Hal Singer on wireless competition

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July 19, 2011 · 1 comment

Hal Singer, managing director at Navigant Economics and adjunct professor at Georgetown University’s McDonough School of Business, discusses his new paper on wireless competition, co-authored by Gerald Faulhaber of the University of Pennsylvania, and Bob Hahn of Oxford. The FCC produces a yearly report on the competitive landscape of the wireless market, which serves as an overview to policy makers and analysts. The report has found the wireless market competitive in years past; however, in the last two years, the FCC is less willing to interpret the market as competitive. According to Singer, the FCC is using indirect evidence, which looks at how concentrated the market is, rather than direct evidence, which looks at falling prices, to make its assessment. In failing to look at the direct evidence, Singer argues that the report comes to an erroneous conclusion about the real state of competition in wireless markets.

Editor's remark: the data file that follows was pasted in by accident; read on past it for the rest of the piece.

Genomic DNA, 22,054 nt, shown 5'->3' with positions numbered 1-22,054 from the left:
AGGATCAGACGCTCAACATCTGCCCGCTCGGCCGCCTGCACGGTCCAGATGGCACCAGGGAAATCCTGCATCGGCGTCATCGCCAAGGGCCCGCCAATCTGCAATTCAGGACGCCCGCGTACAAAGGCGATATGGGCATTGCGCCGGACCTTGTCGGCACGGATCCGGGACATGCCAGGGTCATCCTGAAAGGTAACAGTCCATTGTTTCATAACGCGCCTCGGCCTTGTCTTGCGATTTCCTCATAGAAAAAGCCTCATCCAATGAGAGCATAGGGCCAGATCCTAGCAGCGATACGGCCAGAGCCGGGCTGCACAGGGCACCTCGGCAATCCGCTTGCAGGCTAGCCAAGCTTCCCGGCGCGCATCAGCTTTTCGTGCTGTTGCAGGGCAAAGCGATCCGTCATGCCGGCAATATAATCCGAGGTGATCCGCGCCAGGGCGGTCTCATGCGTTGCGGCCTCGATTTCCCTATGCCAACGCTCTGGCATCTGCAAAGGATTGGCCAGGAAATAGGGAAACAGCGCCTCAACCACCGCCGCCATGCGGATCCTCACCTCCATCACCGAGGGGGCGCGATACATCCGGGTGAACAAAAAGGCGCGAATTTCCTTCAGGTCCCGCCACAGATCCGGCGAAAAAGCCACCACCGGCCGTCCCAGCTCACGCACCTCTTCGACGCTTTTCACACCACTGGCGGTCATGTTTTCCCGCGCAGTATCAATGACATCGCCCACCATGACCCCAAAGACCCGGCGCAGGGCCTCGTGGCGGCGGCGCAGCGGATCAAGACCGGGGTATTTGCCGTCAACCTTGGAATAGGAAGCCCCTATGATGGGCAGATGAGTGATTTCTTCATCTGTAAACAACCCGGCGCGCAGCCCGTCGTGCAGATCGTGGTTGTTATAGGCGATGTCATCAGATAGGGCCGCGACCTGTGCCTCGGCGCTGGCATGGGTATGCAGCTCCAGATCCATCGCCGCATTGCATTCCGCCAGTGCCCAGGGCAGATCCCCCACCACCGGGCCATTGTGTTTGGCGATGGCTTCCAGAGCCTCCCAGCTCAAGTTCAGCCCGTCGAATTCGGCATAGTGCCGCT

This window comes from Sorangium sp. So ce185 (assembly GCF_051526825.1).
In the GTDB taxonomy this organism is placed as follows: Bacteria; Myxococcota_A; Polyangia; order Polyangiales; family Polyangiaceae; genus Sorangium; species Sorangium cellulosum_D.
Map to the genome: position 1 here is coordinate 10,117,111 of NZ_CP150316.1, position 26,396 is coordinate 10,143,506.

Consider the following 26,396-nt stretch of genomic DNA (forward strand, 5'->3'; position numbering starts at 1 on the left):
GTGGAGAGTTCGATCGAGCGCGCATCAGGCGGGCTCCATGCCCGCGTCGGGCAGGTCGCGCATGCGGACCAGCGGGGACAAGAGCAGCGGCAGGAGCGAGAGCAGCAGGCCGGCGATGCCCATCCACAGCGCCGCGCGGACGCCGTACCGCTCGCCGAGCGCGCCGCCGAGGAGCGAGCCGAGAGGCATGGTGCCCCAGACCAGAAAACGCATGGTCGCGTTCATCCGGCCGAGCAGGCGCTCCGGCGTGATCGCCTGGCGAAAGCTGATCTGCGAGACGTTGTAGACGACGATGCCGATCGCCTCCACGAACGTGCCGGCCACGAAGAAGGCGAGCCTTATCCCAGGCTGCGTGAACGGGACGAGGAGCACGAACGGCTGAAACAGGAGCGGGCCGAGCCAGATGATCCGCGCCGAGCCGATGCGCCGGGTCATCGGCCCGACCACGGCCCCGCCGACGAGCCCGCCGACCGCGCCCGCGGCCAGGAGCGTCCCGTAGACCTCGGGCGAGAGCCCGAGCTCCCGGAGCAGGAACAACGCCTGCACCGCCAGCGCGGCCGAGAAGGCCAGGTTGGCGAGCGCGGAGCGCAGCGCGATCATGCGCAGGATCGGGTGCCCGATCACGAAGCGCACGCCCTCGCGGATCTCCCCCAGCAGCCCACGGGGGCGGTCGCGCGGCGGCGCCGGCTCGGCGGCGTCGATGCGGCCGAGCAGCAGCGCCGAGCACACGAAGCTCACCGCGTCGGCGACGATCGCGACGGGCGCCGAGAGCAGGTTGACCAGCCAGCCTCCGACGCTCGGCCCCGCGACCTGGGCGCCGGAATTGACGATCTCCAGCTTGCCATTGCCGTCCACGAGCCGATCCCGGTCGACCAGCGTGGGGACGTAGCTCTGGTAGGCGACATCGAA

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  • Anonymous

    Isn’t another way of putting it that there is already no competition?  Much of his argument seems to be that there will only be price effects from consolidation if firms are competing on commodity-type products but since they are trying to or have managed to differentiate they are effectively not competing so there will be no impact to prices from consolidation.  Isn’t he then making the case for those who say it is not a competitive market?  And the prices of text messages falling?  Where is this guy coming from???